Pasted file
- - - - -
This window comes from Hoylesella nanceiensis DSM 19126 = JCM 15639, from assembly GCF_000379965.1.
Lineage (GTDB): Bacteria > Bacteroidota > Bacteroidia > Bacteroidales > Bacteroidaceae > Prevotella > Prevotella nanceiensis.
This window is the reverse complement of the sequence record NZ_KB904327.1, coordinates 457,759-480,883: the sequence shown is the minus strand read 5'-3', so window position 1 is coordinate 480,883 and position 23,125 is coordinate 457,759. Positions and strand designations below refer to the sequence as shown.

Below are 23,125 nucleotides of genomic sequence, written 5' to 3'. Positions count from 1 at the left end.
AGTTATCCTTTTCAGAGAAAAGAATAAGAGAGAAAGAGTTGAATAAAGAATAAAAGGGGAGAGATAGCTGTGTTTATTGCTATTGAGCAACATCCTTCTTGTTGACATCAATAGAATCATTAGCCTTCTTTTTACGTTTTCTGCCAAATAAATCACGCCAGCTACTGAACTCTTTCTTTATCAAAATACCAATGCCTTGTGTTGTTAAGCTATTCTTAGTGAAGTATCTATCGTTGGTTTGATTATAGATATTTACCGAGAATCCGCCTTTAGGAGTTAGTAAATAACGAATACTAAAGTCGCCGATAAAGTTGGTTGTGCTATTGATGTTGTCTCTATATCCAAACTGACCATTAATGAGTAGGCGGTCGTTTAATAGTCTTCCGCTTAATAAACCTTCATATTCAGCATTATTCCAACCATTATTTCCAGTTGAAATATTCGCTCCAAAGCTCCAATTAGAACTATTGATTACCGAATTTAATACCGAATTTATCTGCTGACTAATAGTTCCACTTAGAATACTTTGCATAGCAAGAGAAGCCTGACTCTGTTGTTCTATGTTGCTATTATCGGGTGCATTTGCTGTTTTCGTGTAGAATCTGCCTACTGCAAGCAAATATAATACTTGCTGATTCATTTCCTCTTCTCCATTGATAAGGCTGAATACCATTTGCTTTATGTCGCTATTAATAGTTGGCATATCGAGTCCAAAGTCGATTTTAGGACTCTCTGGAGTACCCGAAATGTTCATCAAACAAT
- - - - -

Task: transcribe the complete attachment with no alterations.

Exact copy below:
This window comes from Hoylesella nanceiensis DSM 19126 = JCM 15639, from assembly GCF_000379965.1.
Lineage (GTDB): Bacteria > Bacteroidota > Bacteroidia > Bacteroidales > Bacteroidaceae > Prevotella > Prevotella nanceiensis.
This window is the reverse complement of the sequence record NZ_KB904327.1, coordinates 457,759-480,883: the sequence shown is the minus strand read 5'-3', so window position 1 is coordinate 480,883 and position 23,125 is coordinate 457,759. Positions and strand designations below refer to the sequence as shown.

Below are 23,125 nucleotides of genomic sequence, written 5' to 3'. Positions count from 1 at the left end.
AGTTATCCTTTTCAGAGAAAAGAATAAGAGAGAAAGAGTTGAATAAAGAATAAAAGGGGAGAGATAGCTGTGTTTATTGCTATTGAGCAACATCCTTCTTGTTGACATCAATAGAATCATTAGCCTTCTTTTTACGTTTTCTGCCAAATAAATCACGCCAGCTACTGAACTCTTTCTTTATCAAAATACCAATGCCTTGTGTTGTTAAGCTATTCTTAGTGAAGTATCTATCGTTGGTTTGATTATAGATATTTACCGAGAATCCGCCTTTAGGAGTTAGTAAATAACGAATACTAAAGTCGCCGATAAAGTTGGTTGTGCTATTGATGTTGTCTCTATATCCAAACTGACCATTAATGAGTAGGCGGTCGTTTAATAGTCTTCCGCTTAATAAACCTTCATATTCAGCATTATTCCAACCATTATTTCCAGTTGAAATATTCGCTCCAAAGCTCCAATTAGAACTATTGATTACCGAATTTAATACCGAATTTATCTGCTGACTAATAGTTCCACTTAGAATACTTTGCATAGCAAGAGAAGCCTGACTCTGTTGTTCTATGTTGCTATTATCGGGTGCATTTGCTGTTTTCGTGTAGAATCTGCCTACTGCAAGCAAATATAATACTTGCTGATTCATTTCCTCTTCTCCATTGATAAGGCTGAATACCATTTGCTTTATGTCGCTATTAATAGTTGGCATATCGAGTCCAAAGTCGATTTTAGGACTCTCTGGAGTACCCGAAATGTTCATCAAACAAT